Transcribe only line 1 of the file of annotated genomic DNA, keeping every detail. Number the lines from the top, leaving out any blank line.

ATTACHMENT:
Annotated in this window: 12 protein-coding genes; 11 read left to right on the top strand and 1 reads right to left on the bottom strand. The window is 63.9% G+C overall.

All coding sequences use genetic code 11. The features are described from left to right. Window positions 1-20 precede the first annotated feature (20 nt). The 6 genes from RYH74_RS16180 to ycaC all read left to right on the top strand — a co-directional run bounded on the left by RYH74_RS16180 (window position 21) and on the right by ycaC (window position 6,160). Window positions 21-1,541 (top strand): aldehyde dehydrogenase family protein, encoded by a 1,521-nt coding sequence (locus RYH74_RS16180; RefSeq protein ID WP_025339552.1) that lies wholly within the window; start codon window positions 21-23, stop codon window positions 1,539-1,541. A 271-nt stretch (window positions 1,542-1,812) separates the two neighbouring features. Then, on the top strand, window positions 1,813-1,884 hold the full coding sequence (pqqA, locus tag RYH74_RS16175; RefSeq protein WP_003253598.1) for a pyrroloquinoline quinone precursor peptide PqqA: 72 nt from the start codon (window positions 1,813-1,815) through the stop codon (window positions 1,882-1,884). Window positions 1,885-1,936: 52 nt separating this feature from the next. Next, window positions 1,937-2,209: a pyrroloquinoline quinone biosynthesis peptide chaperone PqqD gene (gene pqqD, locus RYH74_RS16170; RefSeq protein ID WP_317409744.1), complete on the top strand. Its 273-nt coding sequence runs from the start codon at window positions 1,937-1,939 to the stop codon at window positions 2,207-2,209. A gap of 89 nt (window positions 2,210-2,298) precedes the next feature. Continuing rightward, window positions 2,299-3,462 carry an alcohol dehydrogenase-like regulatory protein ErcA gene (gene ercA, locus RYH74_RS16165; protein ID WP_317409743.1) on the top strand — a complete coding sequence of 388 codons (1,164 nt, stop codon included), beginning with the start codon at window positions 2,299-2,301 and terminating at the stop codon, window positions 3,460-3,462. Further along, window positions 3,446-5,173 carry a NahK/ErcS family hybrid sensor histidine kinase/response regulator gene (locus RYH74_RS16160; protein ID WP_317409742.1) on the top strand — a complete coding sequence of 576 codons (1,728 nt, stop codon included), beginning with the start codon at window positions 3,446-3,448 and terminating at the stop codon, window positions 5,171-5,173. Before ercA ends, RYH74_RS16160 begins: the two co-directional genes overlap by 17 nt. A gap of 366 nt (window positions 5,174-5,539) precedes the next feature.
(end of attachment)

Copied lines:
Annotated in this window: 12 protein-coding genes; 11 read left to right on the top strand and 1 reads right to left on the bottom strand. The window is 63.9% G+C overall.